23. GP@11. I wondered what you were on about regarding the Oasis program until I saw it for myself. Very disturbing but inspiring stuff. It made me feel very humble.

  24. [Generic Person
    Posted Tuesday, October 20, 2009 at 1:10 am | Permalink

    Its quite easy to attack Rudd on his weakened Immigration laws – it’s simply a fact that. Turnbull is completely hopeless at mounting the argument]

    Generic Person

    You may recall you stall have a few liberals in the Liberal party who opposed Howard nonsense. You used to have a few liberals that voted for the Liberal party. They are gone and you are not going to get them back rerunning Howard’s disgrace.

  25. Gusface@27:

    [when you read it with a sam kekovic voice, it is almost acceptable.

    where does ltd news draw the line?]

    Gf, did you scroll to the bottom to see who wrote it?

    [John Pasquarelli, a former senior adviser to One Nation leader Pauline Hanson, was a parliamentarian in Papua New Guinea from 1964 to 1968.]

  26. [Did anyone watch the documentary on the ABC called Oasis? Very moving story about the trials and tribulations of a Salvos officer running a shelter for homeless kids with drug addictions.]

    That was the best opening line you could think of to ease your way in to this new Newspoll 59-41 thread?

    Shocking effort, even for you GP…

  27. [Newspoll, published exclusively tomorrow in The Australian finds Kevin Rudd’s government is maintaining an 18 percentage point lead over the Coalition in two-party preferred basis.

    The Rudd government actually improved its two party preferred vote by 1 per cent to 59 per cent since the last survey. ],25197,26233473-601,00.html

    Well then Labor didn’t maintain an 18% lead did they?

    I realise that 1% is well and truly within MoE so statistically this individual Newspoll is insignificant, but at the same time it is also incorrect to say the “government is maintaining an 18 percentage point lead”…

  28. It seems Indonesia will take those asylum seekers picked up yesterday by the Australian navy – according to ABC radio!
    I’m guessing Rudd will give the Indonesians a whole lot of extra money to build new detention centres.

  29. [Shocking effort, even for you GP…]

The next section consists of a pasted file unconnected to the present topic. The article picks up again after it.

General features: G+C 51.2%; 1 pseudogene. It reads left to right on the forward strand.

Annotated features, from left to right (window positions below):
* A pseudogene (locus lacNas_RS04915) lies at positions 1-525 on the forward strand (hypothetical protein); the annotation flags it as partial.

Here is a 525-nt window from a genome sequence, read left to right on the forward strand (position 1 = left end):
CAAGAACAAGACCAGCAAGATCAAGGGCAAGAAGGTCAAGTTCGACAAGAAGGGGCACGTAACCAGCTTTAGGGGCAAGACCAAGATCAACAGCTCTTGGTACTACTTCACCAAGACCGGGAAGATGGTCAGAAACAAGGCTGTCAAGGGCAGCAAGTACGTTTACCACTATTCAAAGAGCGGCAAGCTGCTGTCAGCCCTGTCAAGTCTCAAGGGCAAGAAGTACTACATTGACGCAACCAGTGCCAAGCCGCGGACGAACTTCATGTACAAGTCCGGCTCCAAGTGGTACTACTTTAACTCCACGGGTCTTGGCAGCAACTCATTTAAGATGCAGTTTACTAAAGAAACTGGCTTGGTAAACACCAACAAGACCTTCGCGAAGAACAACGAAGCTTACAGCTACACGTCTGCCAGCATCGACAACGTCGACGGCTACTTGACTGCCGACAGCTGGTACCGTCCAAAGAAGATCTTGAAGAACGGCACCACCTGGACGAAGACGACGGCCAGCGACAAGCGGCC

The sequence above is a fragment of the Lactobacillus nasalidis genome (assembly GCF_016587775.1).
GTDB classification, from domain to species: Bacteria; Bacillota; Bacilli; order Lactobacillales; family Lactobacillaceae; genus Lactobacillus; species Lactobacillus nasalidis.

Interesting that Glen hasn’t been around here in recent days, I think even he’s given up on the Liberals.

  30. [Well, you couldn’t expect the OO to admit that Labor had improved its vote, could you, Bob?]

    It’s worse than the usual OO articles that people cry on about.

  31. So, I wonder what Fran Kelly (I almost write Bailey, is there much difference??) has to say about this poll after breathlessly predicting on Insiders that the boat people issue could see Rudd’s support drop. Mmmmm

  32. BTW, I’m sure others have noticed the OO’s new sub theme – that it is to the Nationals, who are (according to the OO) doing so brilliantly, that conservatives should look to.

    From Shanahanahanan:

    [Liberal support, as opposed to the Nationals as part of the Coalition, is essentially as low as it has been since the election loss of 2007.]

    Er…the Nats polling, according to Newspoll, is lower than it was at the election, Dennis.

    And we’ve had Glenn Milne in recent days saying much the same sort of thing, as well as Pasquerelli’s musings today.

    Mind you, if the OO is trying to create a new political force (or rejuvenate an old one!) on the basis of a 4% primary, they’ve got a bit of work ahead of them.

  33. It once again demonstrates this massive disconnect between the media and the Australian public(or the majority of the public), but we’ve had this since November 2007.
    Fran Kelly this morning was only raving about the 4% dip in Rudd’s popularity, it was Michelle Gratten who mentioned that Turnball got no bounce out of the boat people scare campaign.

  34. I think what he’s saying is that at a 30% primary for the Liberals, it hasn’t been that low since the first days of Rudd’s government. It’s only been lower once – the 28% Liberal primary 37% 2pp poll when Rudd apologised to the stolen generations.

  35. Dennis of the Shananigans must be depressed.

    [The latest Newspoll survey contains not one good number]

    Well not quite, as Turnbull’s Preferred PM went up 1 to 18% of the electorate. Sure, it’s well within MOE, but maybe it’s a trend. Imagine, if maintained, Turnbull could reach the dizzying heights of 30% Preferred PM by May . . .

  36. [If Rudd’s in Indonesia today does that mean Gillard will be acting PM in QT?]

    Yes, and I look forward to it, because Julia is too good for them.